Notes on Notebooks

The articles in this blog are written as Jupyter notebooks – interactive documents that contain text, Python code, and the results of running the code (i.e. text or figures). This article gives some details on the various ways to use them and explains common commands we use when presenting Brian code.

While the documents are “static” on this website, i.e. you can neither change nor run the code, you have two options to interactively explore and modify their content:

Option 1: You run it in the browser, using the infrastructure. For this, each article has a badge that you can click to launch the interactive notebook: Binder

Option 2: You download the notebook to your own machine, using the “Source” link on the top right of the page. In this case, you need to have the relevant software installed on your own machine – for the articles here that means at least Brian with its dependencies, matplotlib for the plotting support, and the Jupyter notebook or Jupyter Lab software itself. If you then run the notebook server or Jupyter lab from the directory where you downloaded the notebook, you can select the downloaded notebook and start using it.

Run code in a notebook

To run the code:

  1. Click on the cell to select it.
  2. Press SHIFT+ENTER on your keyboard or press the play button () in the toolbar above.

Feel free to create new cells using the plus button (), or pressing SHIFT+ENTER while this cell is selected.

Brian-specific notes

Since our articles run code with the Brian simulator, they typically start with the following import:

In [1]:
from brian2 import *

This makes all Brian functions and objects available in the current namespace, i.e. you can directly use e.g. NeuronGroup or mV. It also imports numpy and matplotlib (if installed), so you can use e.g. np.arange, or plt.plot. In your own scripts, you might prefer to import brian2 differently to not “pollute” your namespace with so many names, have a look at the documentation for alternatives.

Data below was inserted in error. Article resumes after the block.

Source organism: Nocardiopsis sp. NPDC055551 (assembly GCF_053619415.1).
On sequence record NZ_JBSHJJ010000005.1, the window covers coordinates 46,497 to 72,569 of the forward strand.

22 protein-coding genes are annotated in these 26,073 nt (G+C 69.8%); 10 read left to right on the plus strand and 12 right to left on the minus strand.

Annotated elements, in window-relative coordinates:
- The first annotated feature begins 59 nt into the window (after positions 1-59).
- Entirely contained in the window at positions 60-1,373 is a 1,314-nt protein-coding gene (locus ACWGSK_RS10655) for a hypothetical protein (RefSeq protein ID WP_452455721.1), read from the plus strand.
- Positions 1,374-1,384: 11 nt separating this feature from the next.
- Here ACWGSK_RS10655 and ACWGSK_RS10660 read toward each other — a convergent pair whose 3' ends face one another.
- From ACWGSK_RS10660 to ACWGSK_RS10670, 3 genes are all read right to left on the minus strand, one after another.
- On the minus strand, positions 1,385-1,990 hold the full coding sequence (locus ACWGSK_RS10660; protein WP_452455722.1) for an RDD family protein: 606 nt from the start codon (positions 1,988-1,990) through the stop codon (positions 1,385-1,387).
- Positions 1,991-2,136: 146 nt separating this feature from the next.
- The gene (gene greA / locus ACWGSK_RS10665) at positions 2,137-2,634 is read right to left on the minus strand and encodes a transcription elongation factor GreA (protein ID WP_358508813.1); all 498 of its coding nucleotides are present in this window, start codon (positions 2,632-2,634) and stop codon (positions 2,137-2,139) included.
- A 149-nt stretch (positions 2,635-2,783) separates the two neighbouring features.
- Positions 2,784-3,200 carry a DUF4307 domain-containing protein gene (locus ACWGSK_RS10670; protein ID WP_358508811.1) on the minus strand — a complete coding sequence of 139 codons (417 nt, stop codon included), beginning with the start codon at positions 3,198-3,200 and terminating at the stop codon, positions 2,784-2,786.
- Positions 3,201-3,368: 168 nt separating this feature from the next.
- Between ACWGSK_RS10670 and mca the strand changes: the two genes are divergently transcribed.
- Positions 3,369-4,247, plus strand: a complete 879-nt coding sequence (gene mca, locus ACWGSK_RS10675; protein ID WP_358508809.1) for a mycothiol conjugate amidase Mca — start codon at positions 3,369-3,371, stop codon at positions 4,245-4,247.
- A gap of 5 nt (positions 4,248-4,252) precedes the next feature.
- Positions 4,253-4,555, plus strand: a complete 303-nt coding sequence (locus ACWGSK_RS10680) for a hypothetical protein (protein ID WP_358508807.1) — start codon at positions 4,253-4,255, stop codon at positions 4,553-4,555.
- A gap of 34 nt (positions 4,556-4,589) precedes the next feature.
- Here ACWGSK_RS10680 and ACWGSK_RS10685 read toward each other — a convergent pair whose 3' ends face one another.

In many articles, we then set the code generation target to “numpy”:

In [2]: = 'numpy'

This essentially means that we switch off the code generation to more efficient C++ code. The reason for this is simple: code generation can significantly speed up simulations but it also comes with a cost, the code has to be generated and compiled. In our articles, we often use “toy models” that are so simple that this extra step takes more time than what the optimization saves…


In an interactive notebook, it is much nicer to be able to interact with the plots as well, e.g. we might want to zoom or pan. This is enabled with the following notebook-specific command (i.e., don’t use this in a script outside of a notebook):

In [3]:
%matplotlib notebook

Using this interface is often a source for confusion, though: when you use matplotlib’s pyplot interface (plt.plot, etc.), you cannot easily use more than one plot. We will therefore use matplotlib’s object-oriented interface instead. This approach looks slightly more complicated for simple plots, but does not have problems with multiple plots, and also easily extends to more complex plots (multiple subplots, for example):

In [4]:
fig, ax = plt.subplots()  # Create a new plot with a single axis
ax.plot([1, 2, 3], [1, 3, 2], 'o-')  # plot to the axis
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[<matplotlib.lines.Line2D at 0x7f1200b66470>]

As you can see above, plotting adds some annoying print output in the end (which can be much longer for more complex plots). To avoid this, we can add a semicolon to the last line of our plotting code:

In [5]:
fig, ax = plt.subplots()[0, 1, 2], [1, 3, 2]);
No description has been provided for this image

Brian simulations

In Brian, you can run a simulation by simply calling the run() function. How does Brian know which neurons, synapses, and simulators it is supposed to simulate? Brian determines this automatically (we call it the magic system 🧙) by gathering all the objects it can detect. Unfortunately, this does not work in a notebook that describes several networks, since the later run statements still “see” all the objects defined for the earlier runs. To avoid these issues, we can explicitly tell Brian to not look before a certain point by using the start_scope() function:

In [6]:

We therefore use this command at the beginning of each new simulation.